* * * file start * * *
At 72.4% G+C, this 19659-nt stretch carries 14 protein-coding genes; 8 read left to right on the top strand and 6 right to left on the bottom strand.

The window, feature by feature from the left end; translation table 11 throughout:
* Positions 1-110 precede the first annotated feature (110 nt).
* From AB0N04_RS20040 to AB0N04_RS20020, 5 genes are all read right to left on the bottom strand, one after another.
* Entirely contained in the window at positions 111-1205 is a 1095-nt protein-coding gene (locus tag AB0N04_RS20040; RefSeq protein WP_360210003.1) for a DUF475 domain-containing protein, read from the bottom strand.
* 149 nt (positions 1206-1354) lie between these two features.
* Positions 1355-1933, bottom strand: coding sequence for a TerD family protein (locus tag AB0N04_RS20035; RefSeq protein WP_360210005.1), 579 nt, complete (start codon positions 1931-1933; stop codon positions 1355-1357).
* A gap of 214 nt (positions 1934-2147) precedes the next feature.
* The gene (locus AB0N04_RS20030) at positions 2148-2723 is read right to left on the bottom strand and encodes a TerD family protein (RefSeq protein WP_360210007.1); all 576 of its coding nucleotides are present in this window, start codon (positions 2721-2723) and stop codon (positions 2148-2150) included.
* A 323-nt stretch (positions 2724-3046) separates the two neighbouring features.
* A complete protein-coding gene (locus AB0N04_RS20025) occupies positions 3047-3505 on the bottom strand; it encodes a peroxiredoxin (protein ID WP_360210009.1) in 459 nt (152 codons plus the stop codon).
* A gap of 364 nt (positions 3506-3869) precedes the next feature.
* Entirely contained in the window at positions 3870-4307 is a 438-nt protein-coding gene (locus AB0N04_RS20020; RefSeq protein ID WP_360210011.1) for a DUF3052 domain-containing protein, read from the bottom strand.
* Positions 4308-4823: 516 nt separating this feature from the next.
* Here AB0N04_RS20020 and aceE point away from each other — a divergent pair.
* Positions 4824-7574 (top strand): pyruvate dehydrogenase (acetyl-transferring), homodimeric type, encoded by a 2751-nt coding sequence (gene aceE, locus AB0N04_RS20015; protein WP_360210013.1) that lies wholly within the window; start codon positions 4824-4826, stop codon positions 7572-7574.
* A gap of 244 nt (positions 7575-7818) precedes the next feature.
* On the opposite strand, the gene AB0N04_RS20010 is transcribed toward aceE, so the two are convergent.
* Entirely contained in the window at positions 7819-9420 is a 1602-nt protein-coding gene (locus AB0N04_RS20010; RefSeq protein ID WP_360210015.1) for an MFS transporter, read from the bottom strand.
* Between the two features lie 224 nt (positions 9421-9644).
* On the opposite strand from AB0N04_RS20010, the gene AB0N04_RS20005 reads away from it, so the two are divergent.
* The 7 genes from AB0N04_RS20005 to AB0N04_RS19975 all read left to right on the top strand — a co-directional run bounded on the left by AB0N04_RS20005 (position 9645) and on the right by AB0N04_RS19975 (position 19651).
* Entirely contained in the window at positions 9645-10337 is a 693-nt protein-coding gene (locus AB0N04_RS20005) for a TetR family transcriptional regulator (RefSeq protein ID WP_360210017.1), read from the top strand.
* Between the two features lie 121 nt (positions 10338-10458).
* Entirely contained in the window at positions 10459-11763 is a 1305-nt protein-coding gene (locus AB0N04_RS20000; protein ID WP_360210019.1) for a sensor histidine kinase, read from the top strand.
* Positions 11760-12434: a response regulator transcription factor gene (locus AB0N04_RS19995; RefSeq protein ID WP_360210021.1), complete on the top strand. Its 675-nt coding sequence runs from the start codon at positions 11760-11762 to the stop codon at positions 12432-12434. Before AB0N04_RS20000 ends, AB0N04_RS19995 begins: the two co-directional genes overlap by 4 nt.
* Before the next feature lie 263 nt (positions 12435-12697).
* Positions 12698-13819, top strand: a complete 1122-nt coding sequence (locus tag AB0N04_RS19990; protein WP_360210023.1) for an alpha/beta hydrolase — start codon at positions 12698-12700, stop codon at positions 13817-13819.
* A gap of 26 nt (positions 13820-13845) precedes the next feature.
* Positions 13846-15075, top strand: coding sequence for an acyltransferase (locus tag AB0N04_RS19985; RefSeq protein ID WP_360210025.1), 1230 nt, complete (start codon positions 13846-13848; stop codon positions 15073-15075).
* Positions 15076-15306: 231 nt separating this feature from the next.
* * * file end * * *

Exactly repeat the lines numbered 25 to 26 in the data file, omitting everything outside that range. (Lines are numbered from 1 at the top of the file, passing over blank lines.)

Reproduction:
* Entirely contained in the window at positions 10459-11763 is a 1305-nt protein-coding gene (locus AB0N04_RS20000; protein ID WP_360210019.1) for a sensor histidine kinase, read from the top strand.
* Positions 11760-12434: a response regulator transcription factor gene (locus AB0N04_RS19995; RefSeq protein ID WP_360210021.1), complete on the top strand. Its 675-nt coding sequence runs from the start codon at positions 11760-11762 to the stop codon at positions 12432-12434. Before AB0N04_RS20000 ends, AB0N04_RS19995 begins: the two co-directional genes overlap by 4 nt.